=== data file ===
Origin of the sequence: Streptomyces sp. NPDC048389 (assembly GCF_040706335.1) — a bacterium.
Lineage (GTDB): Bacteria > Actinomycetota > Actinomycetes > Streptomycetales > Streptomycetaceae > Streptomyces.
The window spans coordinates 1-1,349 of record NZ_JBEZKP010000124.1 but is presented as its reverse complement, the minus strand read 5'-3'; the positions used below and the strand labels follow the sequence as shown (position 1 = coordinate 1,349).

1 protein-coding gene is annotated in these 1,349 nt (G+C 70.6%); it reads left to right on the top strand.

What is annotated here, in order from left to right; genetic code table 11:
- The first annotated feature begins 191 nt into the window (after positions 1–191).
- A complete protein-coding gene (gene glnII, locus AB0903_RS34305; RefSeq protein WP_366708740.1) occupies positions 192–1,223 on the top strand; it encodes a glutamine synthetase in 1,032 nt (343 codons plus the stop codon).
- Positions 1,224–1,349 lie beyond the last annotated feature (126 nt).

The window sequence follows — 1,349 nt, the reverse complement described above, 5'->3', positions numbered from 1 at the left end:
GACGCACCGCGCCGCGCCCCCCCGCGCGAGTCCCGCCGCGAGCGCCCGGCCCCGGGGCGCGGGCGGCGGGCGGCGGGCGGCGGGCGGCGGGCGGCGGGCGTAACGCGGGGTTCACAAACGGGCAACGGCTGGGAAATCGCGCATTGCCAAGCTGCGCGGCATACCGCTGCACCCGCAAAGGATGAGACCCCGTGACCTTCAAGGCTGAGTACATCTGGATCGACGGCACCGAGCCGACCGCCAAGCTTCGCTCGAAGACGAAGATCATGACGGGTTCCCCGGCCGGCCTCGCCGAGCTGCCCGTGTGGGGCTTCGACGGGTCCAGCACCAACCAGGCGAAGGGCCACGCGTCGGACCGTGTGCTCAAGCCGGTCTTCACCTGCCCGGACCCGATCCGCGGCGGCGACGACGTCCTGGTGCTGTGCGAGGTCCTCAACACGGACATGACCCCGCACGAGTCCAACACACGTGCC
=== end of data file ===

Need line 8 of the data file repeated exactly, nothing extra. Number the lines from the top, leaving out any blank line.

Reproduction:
- Positions 1,224–1,349 lie beyond the last annotated feature (126 nt).